Going home.
It’s obviously time I left to get back to the UK: my favourite bar is just around the corner from the theatre and it also happens to be the director’s favourite bar as well, so we tend to drift in after rehearsals to chat and have a drink or two. I’m not a great beer drinker and the wine isn’t all that great, so I usually drink Margaritas when in NY. This habit seems to have rubbed off onto one or two others and when we dropped in for a post-show drink last night, the nice lady behind the bar just asked “How many?” before I’d even opened my mouth. It may not be a bar where everyone knows your name, but they sure know what you drink.
It’s my last day here and I have a frantic day ahead: packing, last minute shopping, a few fixes for the show and then off to the airport for the journey home. It’s a perfect Manhattan morning: cool breeze, bright blue sky with the sun rising and the moon still visible between the skyscrapers. I can look down on the parking lot across the road and the flea market is in full swing at 6.30, with the early birds looking to snap up the bargains. My apartment is on 27th Street, just seven blocks from the Empire State Building, but these days I don’t tend to rubberneck when I’m here. Just occasionally certain things can catch me out and I turn into another gawking tourist for a moment. A few nights ago, there was low cloud over the island and most of the tall buildings disappeared into the murk: I came out of the subway station just before midnight and glanced up to see the brilliantly-lit upper stories of the Empire State apparently floating in the midst of the clouds like an art-deco space-ship. A couple of minutes later, the floodlights went out and the whole wonderful apparition vanished into the mist.
Walking home very early this morning after a few too many Margaritas with a couple of the cast members, I took a short-cut through one of the parking garages that are scattered around Times Square. There were a few stragglers collecting their cars and two beautiful and unconcerned horses tethered to a rail by the exit ramp. Although the horse-drawn carriages were still plying their trade around the city, these two were not the depressed hacks that plod their way around the streets, but perfectly groomed and handsome beasts. The mystery was solved when a pair of smartly dressed policemen emerged from a nearby coffee shop, unhitched their horses, swung into their saddles and trotted off into the night. Ten minutes later on the deserted streets near my subway station as I waited for the lights to change, six motorcycle policemen rode slowly by in perfect formation, almost as though they were in a parade.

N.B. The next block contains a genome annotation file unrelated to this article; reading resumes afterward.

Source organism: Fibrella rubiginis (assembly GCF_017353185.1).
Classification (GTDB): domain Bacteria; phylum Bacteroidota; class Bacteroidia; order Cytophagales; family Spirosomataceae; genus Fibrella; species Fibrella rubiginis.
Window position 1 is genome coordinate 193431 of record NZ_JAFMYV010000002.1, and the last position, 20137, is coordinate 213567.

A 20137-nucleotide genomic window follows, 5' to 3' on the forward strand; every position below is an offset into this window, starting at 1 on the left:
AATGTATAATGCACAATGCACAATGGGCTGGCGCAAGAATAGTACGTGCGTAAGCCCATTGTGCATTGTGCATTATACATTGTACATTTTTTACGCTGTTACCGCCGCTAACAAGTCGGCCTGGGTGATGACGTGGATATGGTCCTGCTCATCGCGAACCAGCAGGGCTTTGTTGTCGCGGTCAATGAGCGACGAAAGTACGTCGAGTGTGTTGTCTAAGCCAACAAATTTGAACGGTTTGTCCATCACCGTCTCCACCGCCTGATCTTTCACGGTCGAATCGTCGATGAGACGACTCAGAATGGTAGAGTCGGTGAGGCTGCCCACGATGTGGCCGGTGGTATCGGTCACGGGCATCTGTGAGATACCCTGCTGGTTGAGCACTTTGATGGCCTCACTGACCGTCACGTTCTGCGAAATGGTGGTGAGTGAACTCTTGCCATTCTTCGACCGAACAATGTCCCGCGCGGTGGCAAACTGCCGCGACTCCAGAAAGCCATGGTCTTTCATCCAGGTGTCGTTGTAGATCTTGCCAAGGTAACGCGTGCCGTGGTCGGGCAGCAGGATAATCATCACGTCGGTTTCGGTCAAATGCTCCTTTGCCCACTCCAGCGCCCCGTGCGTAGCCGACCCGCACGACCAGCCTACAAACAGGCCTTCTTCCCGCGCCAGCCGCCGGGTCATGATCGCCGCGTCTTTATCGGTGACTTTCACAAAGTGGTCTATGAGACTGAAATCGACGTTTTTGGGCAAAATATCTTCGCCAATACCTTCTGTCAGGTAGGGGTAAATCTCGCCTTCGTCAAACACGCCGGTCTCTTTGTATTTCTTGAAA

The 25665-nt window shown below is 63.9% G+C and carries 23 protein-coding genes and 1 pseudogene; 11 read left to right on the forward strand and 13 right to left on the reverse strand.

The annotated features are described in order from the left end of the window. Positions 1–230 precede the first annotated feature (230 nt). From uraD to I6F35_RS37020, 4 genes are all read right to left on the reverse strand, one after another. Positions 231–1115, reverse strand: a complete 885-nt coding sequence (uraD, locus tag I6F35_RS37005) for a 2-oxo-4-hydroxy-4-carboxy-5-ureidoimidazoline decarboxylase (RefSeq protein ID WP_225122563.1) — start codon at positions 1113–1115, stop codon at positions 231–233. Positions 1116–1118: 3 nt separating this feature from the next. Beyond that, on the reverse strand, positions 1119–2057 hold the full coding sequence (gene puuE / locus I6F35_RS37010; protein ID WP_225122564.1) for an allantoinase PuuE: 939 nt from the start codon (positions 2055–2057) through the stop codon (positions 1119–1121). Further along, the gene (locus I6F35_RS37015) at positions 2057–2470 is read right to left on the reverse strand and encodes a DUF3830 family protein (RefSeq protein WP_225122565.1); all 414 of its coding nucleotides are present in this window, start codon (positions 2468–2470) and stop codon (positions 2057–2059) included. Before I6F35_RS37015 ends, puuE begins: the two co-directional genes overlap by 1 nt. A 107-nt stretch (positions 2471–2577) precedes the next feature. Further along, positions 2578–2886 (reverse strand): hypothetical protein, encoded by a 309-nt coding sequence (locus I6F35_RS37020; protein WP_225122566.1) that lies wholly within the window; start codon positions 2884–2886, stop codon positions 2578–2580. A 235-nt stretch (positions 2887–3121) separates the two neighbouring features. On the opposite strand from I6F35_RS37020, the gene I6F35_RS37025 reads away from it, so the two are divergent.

Of course it’s Easter weekend, so the city if full of out-of-towners, all of whom seem to be travelling in large groups. Groups of giggling teenage girls with arms linked so that they don’t lose one another make walking on the sidewalk a hazardous business, so, like most New Yorkers in a hurry, I take to the road and dodge the slow-moving traffic. Believe me, it’s easier than trying to force your way through a party from the mid-west who are all walking along looking up.
I can’t finish without a word about New York’s buskers, almost all of whom are immensely talented. Times Square usually hosts the ubiquitous pan-pipe band competing with the doom & gloom preachers and the plastic bucket thumpers, but on my first night, walking down to the apartment, I passed a trumpeter playing a sublime version of Honeysuckle Rose to the empty streets. In Central Park, a sax player was improvising cool jazz in one of the pedestrian tunnels; up by Lincoln Center, a string-quartet entertains the passing crowds and in my local station the other night, an Asian gentleman was making beautiful music with a small electronic wind instrument. It’s going to be a real wrench going back to the Northern Line and endless badly played choruses of Streets Of London and Take Five.
Good flight back, although I was rather surprised when my designated seat turned out to have no actual seat cushions, just the basic chassis. “Can’t think how we came to miss that” said the bemused flight attendant, before moving me to the adjoining seat ‘as we’re quite empty up here.” No comment.